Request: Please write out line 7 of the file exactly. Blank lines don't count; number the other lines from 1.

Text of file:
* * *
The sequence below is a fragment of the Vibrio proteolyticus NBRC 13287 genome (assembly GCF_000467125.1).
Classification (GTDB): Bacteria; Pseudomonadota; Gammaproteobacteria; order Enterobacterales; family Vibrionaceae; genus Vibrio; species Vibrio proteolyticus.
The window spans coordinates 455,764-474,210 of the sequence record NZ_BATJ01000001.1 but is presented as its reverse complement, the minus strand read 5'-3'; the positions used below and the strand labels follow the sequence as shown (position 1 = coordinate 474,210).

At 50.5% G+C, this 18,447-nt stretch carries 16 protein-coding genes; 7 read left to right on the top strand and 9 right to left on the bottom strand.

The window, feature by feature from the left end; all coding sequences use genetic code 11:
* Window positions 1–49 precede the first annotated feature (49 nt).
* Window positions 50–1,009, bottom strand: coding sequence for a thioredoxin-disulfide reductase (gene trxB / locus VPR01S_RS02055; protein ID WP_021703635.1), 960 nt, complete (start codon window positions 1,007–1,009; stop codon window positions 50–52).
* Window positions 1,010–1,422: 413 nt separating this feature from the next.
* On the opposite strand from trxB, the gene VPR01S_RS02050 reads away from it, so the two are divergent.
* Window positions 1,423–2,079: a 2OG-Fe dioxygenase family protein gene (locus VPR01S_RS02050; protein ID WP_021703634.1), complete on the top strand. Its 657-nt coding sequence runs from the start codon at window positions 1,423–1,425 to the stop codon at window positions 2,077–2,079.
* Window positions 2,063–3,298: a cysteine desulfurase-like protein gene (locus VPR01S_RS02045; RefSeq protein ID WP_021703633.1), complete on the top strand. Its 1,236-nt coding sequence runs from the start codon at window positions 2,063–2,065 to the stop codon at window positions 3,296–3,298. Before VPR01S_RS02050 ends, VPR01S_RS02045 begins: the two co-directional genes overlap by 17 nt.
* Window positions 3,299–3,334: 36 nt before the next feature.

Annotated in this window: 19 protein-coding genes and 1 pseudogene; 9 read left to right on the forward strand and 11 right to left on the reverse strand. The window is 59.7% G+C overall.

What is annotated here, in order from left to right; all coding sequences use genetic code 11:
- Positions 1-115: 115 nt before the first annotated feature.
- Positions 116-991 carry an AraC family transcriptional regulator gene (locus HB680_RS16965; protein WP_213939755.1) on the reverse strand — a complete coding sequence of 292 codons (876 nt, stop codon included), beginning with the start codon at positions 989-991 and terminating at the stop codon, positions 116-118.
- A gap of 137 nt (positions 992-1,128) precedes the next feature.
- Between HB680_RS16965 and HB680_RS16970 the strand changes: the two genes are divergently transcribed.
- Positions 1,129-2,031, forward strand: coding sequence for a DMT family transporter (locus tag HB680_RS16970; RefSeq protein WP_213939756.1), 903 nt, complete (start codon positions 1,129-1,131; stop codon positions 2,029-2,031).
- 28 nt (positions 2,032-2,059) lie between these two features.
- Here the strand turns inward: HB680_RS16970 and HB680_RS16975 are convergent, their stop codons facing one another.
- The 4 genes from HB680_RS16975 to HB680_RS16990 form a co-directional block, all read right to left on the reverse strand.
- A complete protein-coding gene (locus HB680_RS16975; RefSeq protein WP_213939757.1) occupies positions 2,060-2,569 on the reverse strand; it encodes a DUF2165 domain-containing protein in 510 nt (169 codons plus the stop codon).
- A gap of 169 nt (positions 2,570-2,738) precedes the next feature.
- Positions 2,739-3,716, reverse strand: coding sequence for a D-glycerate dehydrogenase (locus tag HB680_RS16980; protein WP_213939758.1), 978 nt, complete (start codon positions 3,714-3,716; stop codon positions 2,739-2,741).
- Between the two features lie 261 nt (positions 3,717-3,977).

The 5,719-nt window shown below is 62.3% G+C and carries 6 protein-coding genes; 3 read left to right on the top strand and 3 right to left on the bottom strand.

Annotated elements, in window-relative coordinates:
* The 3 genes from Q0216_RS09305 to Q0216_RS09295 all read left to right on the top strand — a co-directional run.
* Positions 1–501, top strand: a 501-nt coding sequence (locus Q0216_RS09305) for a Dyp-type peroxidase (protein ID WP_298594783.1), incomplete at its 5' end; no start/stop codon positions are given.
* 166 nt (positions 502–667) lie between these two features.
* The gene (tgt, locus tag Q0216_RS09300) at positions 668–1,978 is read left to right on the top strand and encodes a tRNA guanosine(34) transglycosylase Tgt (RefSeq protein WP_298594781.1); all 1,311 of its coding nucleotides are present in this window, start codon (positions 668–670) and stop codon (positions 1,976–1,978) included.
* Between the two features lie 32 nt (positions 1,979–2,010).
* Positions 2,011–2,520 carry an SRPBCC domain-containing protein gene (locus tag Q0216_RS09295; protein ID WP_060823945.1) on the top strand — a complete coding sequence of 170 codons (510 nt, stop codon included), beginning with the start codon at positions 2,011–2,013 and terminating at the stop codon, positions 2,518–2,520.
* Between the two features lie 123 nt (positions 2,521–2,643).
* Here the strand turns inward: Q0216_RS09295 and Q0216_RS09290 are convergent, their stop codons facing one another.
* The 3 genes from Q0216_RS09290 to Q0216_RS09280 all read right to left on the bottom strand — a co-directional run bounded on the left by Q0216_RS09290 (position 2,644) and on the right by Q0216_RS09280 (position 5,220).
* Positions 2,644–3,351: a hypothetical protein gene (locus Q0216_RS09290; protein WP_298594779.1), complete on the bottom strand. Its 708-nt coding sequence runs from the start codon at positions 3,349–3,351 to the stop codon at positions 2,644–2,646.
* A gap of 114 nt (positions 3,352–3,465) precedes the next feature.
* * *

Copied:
* Window positions 50–1,009, bottom strand: coding sequence for a thioredoxin-disulfide reductase (gene trxB / locus VPR01S_RS02055; protein ID WP_021703635.1), 960 nt, complete (start codon window positions 1,007–1,009; stop codon window positions 50–52).